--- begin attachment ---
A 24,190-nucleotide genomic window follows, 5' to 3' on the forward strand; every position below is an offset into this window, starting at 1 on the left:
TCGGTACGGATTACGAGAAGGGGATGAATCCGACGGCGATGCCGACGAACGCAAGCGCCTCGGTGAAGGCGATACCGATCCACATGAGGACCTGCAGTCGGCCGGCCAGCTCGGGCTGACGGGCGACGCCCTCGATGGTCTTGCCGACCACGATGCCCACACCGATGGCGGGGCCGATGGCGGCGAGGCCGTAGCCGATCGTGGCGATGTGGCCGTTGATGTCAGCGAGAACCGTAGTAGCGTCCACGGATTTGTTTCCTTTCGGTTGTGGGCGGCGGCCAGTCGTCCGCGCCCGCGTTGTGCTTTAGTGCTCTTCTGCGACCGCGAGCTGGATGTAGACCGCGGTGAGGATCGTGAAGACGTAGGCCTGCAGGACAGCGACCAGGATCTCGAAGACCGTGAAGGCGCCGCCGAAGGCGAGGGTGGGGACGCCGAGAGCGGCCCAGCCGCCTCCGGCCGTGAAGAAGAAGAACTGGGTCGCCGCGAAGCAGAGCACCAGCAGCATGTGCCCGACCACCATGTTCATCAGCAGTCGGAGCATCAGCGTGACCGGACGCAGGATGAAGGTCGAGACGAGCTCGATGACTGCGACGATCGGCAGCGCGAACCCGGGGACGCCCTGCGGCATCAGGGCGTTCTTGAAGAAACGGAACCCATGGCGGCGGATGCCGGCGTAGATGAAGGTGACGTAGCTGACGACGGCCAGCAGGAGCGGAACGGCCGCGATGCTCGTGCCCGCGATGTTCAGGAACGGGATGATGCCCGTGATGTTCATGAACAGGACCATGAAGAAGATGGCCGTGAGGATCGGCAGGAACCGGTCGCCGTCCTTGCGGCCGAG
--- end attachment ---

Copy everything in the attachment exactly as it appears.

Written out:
A 24,190-nucleotide genomic window follows, 5' to 3' on the forward strand; every position below is an offset into this window, starting at 1 on the left:
TCGGTACGGATTACGAGAAGGGGATGAATCCGACGGCGATGCCGACGAACGCAAGCGCCTCGGTGAAGGCGATACCGATCCACATGAGGACCTGCAGTCGGCCGGCCAGCTCGGGCTGACGGGCGACGCCCTCGATGGTCTTGCCGACCACGATGCCCACACCGATGGCGGGGCCGATGGCGGCGAGGCCGTAGCCGATCGTGGCGATGTGGCCGTTGATGTCAGCGAGAACCGTAGTAGCGTCCACGGATTTGTTTCCTTTCGGTTGTGGGCGGCGGCCAGTCGTCCGCGCCCGCGTTGTGCTTTAGTGCTCTTCTGCGACCGCGAGCTGGATGTAGACCGCGGTGAGGATCGTGAAGACGTAGGCCTGCAGGACAGCGACCAGGATCTCGAAGACCGTGAAGGCGCCGCCGAAGGCGAGGGTGGGGACGCCGAGAGCGGCCCAGCCGCCTCCGGCCGTGAAGAAGAAGAACTGGGTCGCCGCGAAGCAGAGCACCAGCAGCATGTGCCCGACCACCATGTTCATCAGCAGTCGGAGCATCAGCGTGACCGGACGCAGGATGAAGGTCGAGACGAGCTCGATGACTGCGACGATCGGCAGCGCGAACCCGGGGACGCCCTGCGGCATCAGGGCGTTCTTGAAGAAACGGAACCCATGGCGGCGGATGCCGGCGTAGATGAAGGTGACGTAGCTGACGACGGCCAGCAGGAGCGGAACGGCCGCGATGCTCGTGCCCGCGATGTTCAGGAACGGGATGATGCCCGTGATGTTCATGAACAGGACCATGAAGAAGATGGCCGTGAGGATCGGCAGGAACCGGTCGCCGTCCTTGCGGCCGAG